If Chavez is really smart, he’ll sell Citgo to the Chinese.

In Iran, a very similar game is playing itself out. I keep hearing on the news how the Iranian people love the West, love the US, and how it is just the Mullahs who insist on their hard-line policies. Excellent propaganda, but false. The Iranian people love economic prosperity--who doesn’t? But they do not make the mistake of thinking that the US will give this to them. As the recent popular vote for “hard-liner” Mahmood Ahmedinijad (pronounced: ahhh-not-gonna-work-here-anymore) shows, when faced with corruption and business as usual or a defiant stance against the established “international system”, the general public around the world is learning that the US does not have their best interest in mind.

Both Venezuela and Iran are interesting examples of the weakness of “American-Style” democracy, and the potential for regional democratic-autocratic blends to do a better job functioning in the interest of the people: Chavez is an excellent example of the enlightened dictator (although he is also a relatively-fairly-elected leader, just like Bush). Because their democracy doesn’t work the way Bush & Co. would like to see it work, Chavez actually has the power to do what is in the best interest of the common man (and he is doing a very good job at that), not what is in the best interest of the controlling elite that has traditionally ruled South America with the indigenous and poor masses under their heel. How Ahmedinijad performs is yet to be seen, but one thing is clear: we are witnessing a world-wide resurgence of an attitude of independence and self-determination. Combine that with our looming energy problems and the stage is set for a new conflict that will redefine geopolitics as we know it.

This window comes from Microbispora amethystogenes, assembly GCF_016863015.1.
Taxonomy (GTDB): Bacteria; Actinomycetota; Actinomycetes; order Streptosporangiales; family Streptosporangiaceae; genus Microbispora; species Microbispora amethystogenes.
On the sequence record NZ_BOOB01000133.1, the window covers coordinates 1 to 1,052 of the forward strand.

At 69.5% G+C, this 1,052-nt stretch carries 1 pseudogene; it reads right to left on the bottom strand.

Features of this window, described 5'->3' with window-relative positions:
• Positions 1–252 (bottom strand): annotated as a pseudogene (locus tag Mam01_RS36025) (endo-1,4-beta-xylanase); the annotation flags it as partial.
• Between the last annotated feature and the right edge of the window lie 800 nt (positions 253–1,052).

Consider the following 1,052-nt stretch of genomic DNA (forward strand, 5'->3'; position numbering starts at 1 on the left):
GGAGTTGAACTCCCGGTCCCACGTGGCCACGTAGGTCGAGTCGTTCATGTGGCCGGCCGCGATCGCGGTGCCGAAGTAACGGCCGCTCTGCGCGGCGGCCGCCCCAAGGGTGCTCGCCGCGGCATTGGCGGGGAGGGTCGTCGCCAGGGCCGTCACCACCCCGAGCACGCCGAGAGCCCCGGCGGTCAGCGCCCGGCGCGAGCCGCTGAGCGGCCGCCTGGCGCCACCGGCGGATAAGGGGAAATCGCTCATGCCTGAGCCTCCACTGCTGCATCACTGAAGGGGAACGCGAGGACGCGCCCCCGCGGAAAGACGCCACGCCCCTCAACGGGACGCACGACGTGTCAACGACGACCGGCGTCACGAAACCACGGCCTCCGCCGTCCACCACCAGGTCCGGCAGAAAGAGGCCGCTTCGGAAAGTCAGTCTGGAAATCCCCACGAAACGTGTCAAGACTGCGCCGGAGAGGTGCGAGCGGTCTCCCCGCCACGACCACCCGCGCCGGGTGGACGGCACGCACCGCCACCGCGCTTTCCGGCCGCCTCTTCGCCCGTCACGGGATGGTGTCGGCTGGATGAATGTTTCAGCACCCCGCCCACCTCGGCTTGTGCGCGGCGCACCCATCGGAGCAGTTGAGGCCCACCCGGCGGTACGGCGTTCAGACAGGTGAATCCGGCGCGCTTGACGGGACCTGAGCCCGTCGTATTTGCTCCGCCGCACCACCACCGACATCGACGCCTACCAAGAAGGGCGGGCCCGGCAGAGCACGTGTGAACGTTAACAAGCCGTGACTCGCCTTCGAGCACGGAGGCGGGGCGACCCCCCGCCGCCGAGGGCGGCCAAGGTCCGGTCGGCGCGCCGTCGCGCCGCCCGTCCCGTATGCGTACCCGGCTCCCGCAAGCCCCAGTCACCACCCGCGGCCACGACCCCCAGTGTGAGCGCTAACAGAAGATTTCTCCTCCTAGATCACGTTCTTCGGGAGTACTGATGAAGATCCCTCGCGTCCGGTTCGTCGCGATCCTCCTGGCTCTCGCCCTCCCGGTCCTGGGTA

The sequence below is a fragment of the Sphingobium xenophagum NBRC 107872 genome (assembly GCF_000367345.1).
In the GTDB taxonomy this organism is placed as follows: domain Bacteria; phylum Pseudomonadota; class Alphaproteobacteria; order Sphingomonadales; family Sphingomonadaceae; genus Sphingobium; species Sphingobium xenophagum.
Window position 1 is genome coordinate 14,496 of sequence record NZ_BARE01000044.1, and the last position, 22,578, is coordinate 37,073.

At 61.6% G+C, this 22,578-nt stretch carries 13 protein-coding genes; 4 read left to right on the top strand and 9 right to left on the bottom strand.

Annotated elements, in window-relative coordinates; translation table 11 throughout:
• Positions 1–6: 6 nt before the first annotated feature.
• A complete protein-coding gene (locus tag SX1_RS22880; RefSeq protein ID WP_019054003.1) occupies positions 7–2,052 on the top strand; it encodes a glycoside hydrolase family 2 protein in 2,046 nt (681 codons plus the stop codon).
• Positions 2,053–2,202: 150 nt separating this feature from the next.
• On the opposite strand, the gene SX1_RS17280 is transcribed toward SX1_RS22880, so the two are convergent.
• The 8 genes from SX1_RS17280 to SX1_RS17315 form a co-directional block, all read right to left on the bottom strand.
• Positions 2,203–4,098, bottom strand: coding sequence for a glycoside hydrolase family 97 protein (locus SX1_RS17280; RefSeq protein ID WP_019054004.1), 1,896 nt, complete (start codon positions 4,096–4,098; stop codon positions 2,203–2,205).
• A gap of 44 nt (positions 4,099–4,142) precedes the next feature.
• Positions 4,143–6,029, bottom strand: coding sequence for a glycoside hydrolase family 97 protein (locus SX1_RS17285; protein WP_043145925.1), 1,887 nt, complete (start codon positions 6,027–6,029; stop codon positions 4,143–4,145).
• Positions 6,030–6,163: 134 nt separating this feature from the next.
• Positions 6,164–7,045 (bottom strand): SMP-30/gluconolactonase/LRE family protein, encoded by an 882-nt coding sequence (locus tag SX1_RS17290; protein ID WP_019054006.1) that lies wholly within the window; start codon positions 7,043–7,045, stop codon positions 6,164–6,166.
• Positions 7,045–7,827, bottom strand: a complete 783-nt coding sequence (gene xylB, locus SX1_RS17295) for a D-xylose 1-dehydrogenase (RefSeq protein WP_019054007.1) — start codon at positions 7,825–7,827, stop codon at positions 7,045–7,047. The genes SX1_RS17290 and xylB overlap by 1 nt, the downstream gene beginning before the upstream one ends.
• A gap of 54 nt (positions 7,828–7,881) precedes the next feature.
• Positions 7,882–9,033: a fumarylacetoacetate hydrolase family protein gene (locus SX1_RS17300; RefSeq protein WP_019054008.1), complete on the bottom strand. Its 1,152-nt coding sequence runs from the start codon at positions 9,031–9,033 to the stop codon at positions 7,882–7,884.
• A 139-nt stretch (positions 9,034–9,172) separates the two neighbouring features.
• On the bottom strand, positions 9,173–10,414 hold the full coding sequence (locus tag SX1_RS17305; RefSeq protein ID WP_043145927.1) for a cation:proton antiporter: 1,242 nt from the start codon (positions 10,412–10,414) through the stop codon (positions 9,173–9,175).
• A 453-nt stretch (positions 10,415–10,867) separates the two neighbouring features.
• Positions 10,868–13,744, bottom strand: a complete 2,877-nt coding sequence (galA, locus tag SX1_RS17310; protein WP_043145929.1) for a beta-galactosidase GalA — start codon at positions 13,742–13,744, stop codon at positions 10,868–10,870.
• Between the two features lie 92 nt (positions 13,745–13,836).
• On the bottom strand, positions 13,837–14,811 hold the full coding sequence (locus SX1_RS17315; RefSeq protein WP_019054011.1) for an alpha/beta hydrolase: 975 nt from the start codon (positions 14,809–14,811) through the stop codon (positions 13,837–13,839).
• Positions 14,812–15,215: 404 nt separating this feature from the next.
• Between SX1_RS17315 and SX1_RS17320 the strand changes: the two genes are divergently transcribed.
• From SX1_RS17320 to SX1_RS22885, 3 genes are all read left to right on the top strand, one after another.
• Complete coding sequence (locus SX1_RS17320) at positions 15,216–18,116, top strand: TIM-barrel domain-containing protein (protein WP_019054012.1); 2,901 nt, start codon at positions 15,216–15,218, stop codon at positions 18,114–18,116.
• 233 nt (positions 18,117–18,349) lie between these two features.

The 20th century was defined by conflict between fascism, communism and capitalist-democracy. The 21st century will be defined by conflict between colonialism and true independence (both political AND economic freedom), between Empire and self-determination, and ultimately between Hierarchy and Rhizome.

9 comments:

Jeff Vail said...

Chavez "preparing for an asymetric war" against US:

http://news.bbc.co.uk/1/hi/world/americas/4635187.stm

Jeff Vail said...

A related article from the Observer:

http://observer.guardian.co.uk/comment/story/0,6903,1520111,00.html

A teaster: "The US has pre-empted China's attempts to build oil pipelines from the Caspian into China. .."

Jeff Vail said...

http://www.iht.com/articles/2005/07/05/business/boli.php

...yet another article, this about Bolivian gas reserves and the increasing drive to keep such profits at home.

Diskarapur said...

Have you wondered what the Beijing Poliburo (or their comrades in their internal security or military communities) might think of your notions on "rhizomes" or what-not?
What about the jihadis and mullahs in Iran?

If you (and the rest of us) are lucky, you'll never have to find out.

Q said...

"
Have you wondered what the Beijing Poliburo (or their comrades in their internal security or military communities) might think of your notions on "rhizomes" or what-not?
What about the jihadis and mullahs in Iran?
"


If your aim is to seek truth then you should not fear.